As a kid, Bona Ku spent his weekends helping at his family's Dragon Star Oriental Foods store in St. Paul, doing whatever odd job the grocery required.

Decades later, there's even more work to manage. His family now has around a half-dozen locations across the metro and a wholesale business, just one example of how the Twin Cities' Asian markets have boomed in recent years.

Perhaps the best example of that is the family's most recent store, Empire Foods, which opened in March in the nearly 200,000-square-foot former Walmart in Brooklyn Center. It's one of several Asian food emporiums that have cropped up in vacant retail spaces including closed mall department stores in the area.

Asian groceries are not new to the Twin Cities, but it's clear they have developed beyond the small, family-owned shops dedicated to one or two specific communities.

For some, that means bigger stores with more products from various Asian and other immigrant cultures, like cuts of meat for Korean barbecue to soup bases for Chinese hot pot. Others have incorporated more prepared foods, from Instagram-able boba and Korean corn dog stalls to full-on food halls.

Establishments like this have existed since the 1980s on the coasts — specifically Korean grocery chain H-Mart and Taiwanese 99 Ranch Market — where there are larger populations of Asian Americans. Minnesota's Asian population is only a fraction of a place like California, but the fact that locally owned stores are employing a similar model shows how the recent rise of Asian pop culture — from K-dramas to mochi ice cream — has made Asian markets widely appealing endeavors.

"Bigger boxes allow for a larger variety of items available to display for the consumers," said Ku, 37, who works as a general manager at several of his family's stores. "It creates a better shopping experience."

Asia everything

Last month, developers announced a concept called Asia Village at Northtown for the former Herberger's at the Blaine mall that would have groceries and dining. The partners behind that effort also launched the upscale Asia Mall food hall and market in an old Gander Outdoors store in Eden Prairie. The bazaarlike Hmongtown Marketplace in St. Paul will have a second location at the empty Sears store at Maplewood Mall, and shoppers are also eagerly awaiting the opening of the Enson Market grocery store and Ate Ate Ate food hall at the old Gordman's in Burnsville Center.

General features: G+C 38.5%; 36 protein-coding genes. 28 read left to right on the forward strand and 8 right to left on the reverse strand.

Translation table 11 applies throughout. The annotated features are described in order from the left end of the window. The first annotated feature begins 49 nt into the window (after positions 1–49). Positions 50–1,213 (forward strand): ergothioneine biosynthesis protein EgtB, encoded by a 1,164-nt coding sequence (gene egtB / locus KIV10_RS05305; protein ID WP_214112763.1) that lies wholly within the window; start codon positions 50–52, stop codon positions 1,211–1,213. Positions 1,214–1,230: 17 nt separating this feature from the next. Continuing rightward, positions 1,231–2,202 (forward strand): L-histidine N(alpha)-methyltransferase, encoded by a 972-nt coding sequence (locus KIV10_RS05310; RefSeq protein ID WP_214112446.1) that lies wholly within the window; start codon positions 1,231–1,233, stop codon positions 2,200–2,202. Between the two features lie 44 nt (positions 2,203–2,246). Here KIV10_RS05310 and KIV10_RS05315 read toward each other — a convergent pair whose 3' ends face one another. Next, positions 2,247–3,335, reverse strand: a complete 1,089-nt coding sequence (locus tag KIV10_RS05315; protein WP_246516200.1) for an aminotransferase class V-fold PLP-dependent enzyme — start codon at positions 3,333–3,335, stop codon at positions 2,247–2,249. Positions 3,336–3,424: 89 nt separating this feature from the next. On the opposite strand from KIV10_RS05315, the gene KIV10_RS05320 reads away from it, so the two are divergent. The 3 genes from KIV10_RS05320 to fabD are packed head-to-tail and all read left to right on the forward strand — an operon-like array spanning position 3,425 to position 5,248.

"The way that some of these Asian supermarkets have evolved over the years to incorporate more experiential components of sit-down restaurants or desserts or bubble tea are a way that have made it more accessible to Americans and have helped grow their popularity," said Amanda Lai, food industry director at Chicago retail consulting firm McMillanDoolittle.

Connie Li was still in college and didn't know much about running a business when she helped her brother open a small Asian grocery store at the corner of Como and Snelling avenues in St. Paul in the 1990s. They continued to move into larger spaces until Li and her family eventually went into the wholesale business selling to restaurants. Fast forward almost 20 years, and Li and her husband are in the process of outfitting a cavernous, 100,000-square-foot St. Paul warehouse they opened last year as part residential Asian grocery store and part wholesale and restaurant supply distributor.

"I've always wanted to have a space like this, like Costco," Li said.

Customers at Shanghai Wholesale Market Place off Prior Avenue in St. Paul can buy beef as small as a 10-ounce bag of meatballs for pho or as big as a 90-pound box of tenderloin. There are plans to open a showroom for kitchen equipment as well as a coffee shop and noodle bar.